How to Stay Safe When Using Public Computers

General Safety Tips for Using Computers

It is very safe to use public computers for tasks that do not require you to log in to your account. For example, check train schedules, maps, or hours of the museum do not pose an internet security risk. The danger lies in accessing personal accounts that require you to enter your login and password (such as email, Facebook, or e-commerce site).

If you are traveling with your own device, try to make the only tool you access your account. But if you are going to rely on hotel-lobby computers or Internet cafes, keep in mind that you do not know who is using the latest computer – or who will be the next ride. public computers can be loaded with destructive malware, such as key-logger programs that track what you’re typing – including passwords.

If you need to access your personal account on a public computer, make sure that you use a Web browser does not store your login information. If you have the option to open the “incognito” or “private” browser window, use it. When you go to any site, look for ways to ensure that the browser forgotten your username and password after you log out: For example, you must click on the “public or shared computer” or unclick each box that says “live in” or “remember me.

‘ It is also a good idea to clear the cache, history of an Internet browser, and cookies after you finish, resulting in fewer artifacts from a surf session you stay – especially if you have access to sensitive information (under “Options” or “Preferences” browser setting, refer to “Privacy” or “Security” category).

Finally, consider asking data center services or setting up two-step verification for your most important accounts. This requires you to include not only a password but the second code every time you log in using a foreign computer (provided by many web-based emails and social networking sites).

Accessing Personal Information Online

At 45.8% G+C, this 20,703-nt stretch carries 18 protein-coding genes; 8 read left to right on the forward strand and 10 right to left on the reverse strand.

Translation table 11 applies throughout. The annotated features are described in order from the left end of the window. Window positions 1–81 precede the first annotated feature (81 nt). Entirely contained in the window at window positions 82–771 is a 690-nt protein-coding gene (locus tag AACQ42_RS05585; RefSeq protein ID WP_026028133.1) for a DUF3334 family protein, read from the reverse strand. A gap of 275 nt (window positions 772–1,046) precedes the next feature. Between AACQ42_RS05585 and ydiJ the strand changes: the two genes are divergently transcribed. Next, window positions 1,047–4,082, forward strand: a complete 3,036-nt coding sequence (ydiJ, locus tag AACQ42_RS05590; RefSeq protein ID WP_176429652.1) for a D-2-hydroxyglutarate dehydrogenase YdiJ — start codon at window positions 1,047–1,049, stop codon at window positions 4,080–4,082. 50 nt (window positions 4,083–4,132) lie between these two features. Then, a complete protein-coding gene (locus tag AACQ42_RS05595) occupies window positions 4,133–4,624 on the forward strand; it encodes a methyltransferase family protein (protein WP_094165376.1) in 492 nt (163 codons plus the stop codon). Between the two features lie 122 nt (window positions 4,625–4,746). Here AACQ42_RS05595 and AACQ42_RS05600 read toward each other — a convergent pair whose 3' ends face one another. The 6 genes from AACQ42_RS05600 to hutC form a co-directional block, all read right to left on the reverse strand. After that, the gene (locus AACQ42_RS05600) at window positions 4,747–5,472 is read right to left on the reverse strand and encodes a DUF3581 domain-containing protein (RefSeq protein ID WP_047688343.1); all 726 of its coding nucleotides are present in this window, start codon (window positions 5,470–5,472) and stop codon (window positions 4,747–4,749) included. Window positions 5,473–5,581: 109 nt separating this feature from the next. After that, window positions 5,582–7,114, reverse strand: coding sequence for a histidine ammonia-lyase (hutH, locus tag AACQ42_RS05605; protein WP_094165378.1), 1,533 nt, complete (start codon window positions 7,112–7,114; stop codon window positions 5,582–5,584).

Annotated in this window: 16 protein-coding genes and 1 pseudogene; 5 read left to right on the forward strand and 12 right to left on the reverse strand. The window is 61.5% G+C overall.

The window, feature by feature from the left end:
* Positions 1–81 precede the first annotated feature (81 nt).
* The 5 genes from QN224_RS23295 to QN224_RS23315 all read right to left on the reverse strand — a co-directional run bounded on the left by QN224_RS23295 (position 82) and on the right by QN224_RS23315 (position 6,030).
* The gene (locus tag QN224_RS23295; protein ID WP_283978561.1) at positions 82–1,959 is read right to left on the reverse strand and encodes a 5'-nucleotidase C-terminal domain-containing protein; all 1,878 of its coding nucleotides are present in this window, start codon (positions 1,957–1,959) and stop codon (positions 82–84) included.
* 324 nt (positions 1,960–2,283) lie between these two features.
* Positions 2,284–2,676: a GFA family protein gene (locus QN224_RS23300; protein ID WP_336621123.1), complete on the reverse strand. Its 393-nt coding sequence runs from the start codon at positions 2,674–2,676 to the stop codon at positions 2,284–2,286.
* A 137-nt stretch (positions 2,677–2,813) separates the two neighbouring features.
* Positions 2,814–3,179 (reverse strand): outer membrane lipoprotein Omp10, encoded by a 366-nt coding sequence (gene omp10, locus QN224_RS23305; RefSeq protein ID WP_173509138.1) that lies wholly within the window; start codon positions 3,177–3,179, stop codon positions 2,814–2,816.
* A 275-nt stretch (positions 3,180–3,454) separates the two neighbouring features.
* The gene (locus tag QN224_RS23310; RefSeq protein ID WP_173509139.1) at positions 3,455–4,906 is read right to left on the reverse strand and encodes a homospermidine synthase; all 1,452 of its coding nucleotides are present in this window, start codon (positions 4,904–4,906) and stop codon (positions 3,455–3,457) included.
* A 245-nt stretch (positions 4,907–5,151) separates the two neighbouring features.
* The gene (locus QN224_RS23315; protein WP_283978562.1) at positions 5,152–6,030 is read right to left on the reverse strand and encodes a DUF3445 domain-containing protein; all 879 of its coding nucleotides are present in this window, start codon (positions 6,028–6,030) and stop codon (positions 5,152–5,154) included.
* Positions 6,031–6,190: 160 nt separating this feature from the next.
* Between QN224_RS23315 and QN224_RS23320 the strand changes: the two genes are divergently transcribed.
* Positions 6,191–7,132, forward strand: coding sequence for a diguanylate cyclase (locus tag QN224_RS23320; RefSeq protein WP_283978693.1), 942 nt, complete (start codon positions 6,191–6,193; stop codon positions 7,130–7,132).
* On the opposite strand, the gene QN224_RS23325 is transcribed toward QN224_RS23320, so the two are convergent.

When you go, you may be tempted to check the banking or credit card statements online, or to take care of personal tasks-financial. Internet security experts suggested that access these sites entirely while traveling.

Definitely refrain from logging in to personal finance sites on a public computer. But even if you use your own mobile device in the hotspot is password protected, any hacker who is logged into the same network may be able to see what you’re up to (a remote possibility – but it’s possible). If you need to access banking information, it is best to do it on a hard-wired connection (ie, using an Ethernet cable in the room). If not, try to log in via a cellular network, which is more secure than Wi-Fi connection.

Even if you avoid accessing your bank account during your trip, you may still need to enter your credit card information online, such as for booking a museum or theater tickets). If so, make sure that the site is secure. Most browsers display a small lock icon to indicate this; Also check that the URL begins with httpsinstead page of http. Never send your credit card number (or other sensitive information) for a website that does not start with https.

For other accounts, such as e-mail, consider upping your security settings while you’re on your trip (for example, see the Facebook “extra safety features” page).

smart password habits are also important. Above all, do not use dictionary words individual, not the passwords are not reused (or even the same password) on a different site (program password manager is really helpful), and think in terms of using a “passphrase” – the longer your password, the better. Take a few minutes to read online for up-to-date advice password (as this list of top 25 worst passwords).

It is also important to be careful when email personal information. Do not send your credit card number in an email message. It is better to call or fax. Some people send their credit card numbers in two parts, via two separate email messages. For extra security, some banks, such as Citi and Bank of America, allowing their customers to create virtual account numbers, which are one-time or short-term numbers linked to their regular credit card.

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